FIG. 2 schematically illustrates a telephone subscriber's KSU 15 having a main published line 17 (MPL or Line 1) connected to the call pickup feature 13 at the CO 10 and to an apparatus known as a hunting simulator (HS), broadly indicated at 16. More specifically, the subscriber's MPL 17 extends from the call pickup feature 13 at the CO to an inlet port 20 on the HS 16 and is connected to the subscriber's KSU 15 by a line 171 extending from an outlet port 21 on the HS 16 to an inlet port 22 on the subscriber's KSU 15. The MPL feeds calls to the other available lines in the subscriber's system. Outbound use of the MPL is discouraged by the HS being programmed to delay outbound access to the MPL by a selected length of time, such as five seconds.
The hunting simulator 16 eliminates the need for costly roll-over (hunting) service from the CO. The HS recognizes an incoming call ringing on the subscriber's MPL 17 (Line 1) and redirects the ringing to an available line (Line 2 in the illustrated example) on the subscriber's telephone system. When a person picks up a telephone on Line 2, the HS recognizes the dial tone on Line 2 (the available line) and dials *8 to process the incoming call from Line 1 to Line 2.
The outlet port 21 for the MPL 17 on the HS 16 is labeled FBT in FIG. 2. The letters FBT signify "Full Busy Transfer", meaning that the HS 16 processes incoming calls on the subscriber's MPL to the MPL only when all of the subscriber's other lines are busy, and then only if the subscriber has adjusted the HS to process incoming calls to the MPL instead of providing an all lines busy status so the CO sends a "busy" signal to the caller.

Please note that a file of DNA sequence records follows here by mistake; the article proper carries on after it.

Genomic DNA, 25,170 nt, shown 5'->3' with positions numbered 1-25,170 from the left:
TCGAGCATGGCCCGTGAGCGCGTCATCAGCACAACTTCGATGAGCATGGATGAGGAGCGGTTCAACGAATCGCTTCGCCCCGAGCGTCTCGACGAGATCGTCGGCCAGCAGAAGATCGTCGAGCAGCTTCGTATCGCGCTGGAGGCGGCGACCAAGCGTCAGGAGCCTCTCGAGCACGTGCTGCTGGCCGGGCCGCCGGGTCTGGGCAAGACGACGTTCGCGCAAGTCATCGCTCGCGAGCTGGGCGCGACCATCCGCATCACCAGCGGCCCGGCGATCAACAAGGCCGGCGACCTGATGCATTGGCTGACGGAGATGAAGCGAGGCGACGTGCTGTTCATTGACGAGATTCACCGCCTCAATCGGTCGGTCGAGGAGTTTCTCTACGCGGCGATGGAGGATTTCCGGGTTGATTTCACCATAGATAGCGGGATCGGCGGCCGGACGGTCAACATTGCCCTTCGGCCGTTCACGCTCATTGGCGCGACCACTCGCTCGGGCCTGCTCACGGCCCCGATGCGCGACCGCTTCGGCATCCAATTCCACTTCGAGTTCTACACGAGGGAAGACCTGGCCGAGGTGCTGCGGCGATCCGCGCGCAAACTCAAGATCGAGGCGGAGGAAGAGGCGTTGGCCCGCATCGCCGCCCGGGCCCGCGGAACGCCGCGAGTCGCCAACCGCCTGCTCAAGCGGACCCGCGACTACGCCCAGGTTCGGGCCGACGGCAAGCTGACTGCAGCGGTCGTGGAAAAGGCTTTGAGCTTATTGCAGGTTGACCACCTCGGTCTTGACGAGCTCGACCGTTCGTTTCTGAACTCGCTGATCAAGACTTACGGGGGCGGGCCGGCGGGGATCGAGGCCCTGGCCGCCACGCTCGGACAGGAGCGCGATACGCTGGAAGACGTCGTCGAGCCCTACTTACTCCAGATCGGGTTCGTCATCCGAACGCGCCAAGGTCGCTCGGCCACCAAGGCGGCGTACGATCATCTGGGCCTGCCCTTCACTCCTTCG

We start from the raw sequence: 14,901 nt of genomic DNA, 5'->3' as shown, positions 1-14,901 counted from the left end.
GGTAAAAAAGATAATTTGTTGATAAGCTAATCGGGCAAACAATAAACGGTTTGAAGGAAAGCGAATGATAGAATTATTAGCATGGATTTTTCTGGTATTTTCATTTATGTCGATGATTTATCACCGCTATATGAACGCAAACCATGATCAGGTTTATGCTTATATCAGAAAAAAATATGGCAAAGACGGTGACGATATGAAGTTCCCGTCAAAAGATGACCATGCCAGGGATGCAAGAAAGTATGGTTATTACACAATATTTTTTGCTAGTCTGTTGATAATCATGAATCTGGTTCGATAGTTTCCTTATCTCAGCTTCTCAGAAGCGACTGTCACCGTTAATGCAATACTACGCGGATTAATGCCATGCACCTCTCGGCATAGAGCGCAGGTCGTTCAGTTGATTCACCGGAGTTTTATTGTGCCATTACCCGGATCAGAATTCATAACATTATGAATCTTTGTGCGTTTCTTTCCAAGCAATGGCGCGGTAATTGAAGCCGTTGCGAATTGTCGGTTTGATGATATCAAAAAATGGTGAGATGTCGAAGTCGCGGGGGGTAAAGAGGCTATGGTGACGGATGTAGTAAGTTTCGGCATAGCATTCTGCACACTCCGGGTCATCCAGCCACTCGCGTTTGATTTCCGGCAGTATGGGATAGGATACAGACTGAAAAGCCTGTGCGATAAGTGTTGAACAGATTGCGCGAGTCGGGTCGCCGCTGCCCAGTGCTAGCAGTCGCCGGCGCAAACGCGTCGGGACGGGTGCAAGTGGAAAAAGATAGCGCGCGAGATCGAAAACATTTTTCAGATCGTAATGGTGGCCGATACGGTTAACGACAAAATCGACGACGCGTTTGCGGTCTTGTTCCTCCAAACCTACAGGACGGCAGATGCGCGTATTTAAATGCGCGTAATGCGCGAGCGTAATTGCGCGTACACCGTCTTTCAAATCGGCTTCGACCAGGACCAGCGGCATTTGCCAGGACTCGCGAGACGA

The invention is operable with a key service unit (KSU) or private branch exchange (PBX) having any number of telephone lines. Three embodiments of the invention are currently being manufactured and sold. One embodiment handles up to five lines, another embodiment handles up to seven lines, and the third embodiment handles nine lines or less. The illustrated embodiment shows the KSU 15 equipped to handle a total of five telephone lines, the MPL 17 plus four other telephone lines. In the illustrated embodiment, the telephone subscriber has only four lines operably connected to the HS, the MPL 17 (Line 1) and three auxiliary lines, 23 (Line 2), 24 (Line 3), and 25 (Line 4).
As shown in FIG. 2, telephone line 23 (Line 2) extends from the call pickup feature 13 at the CO 10 to an inlet port 26 on the HS 16. Line 2 is connected to the subscriber's KSU 15 by a telephone line 231 extending from an outlet port 27 on the HS 16 to an inlet port 28 on the subscriber's KSU 15. Similarly, Line 3 (telephone line 24) extends from the call pickup feature 13 at the CO 10 to an inlet port 30 on the HS 16, and is connected to the subscriber's KSU 15 by a line 241 extending from an outlet port 31 on the HS 16 to an inlet port 32 on the subscriber's KSU 15. Line 4 (telephone line 25) extends from the call pickup feature 13 at the CO 10 to an inlet port 33 on the HS 16, and Line 4 is connected to the subscriber's KSU 15 by a telephone line 251 extending from an outlet port 34 on the HS 16 to an inlet port 35 on the subscriber's KSU 15. All of the telephone connections are made to and from the HS with standard modular connectors.
Note that all of the subscribers telephone lines or circuits are connected to the call pickup feature in the CO.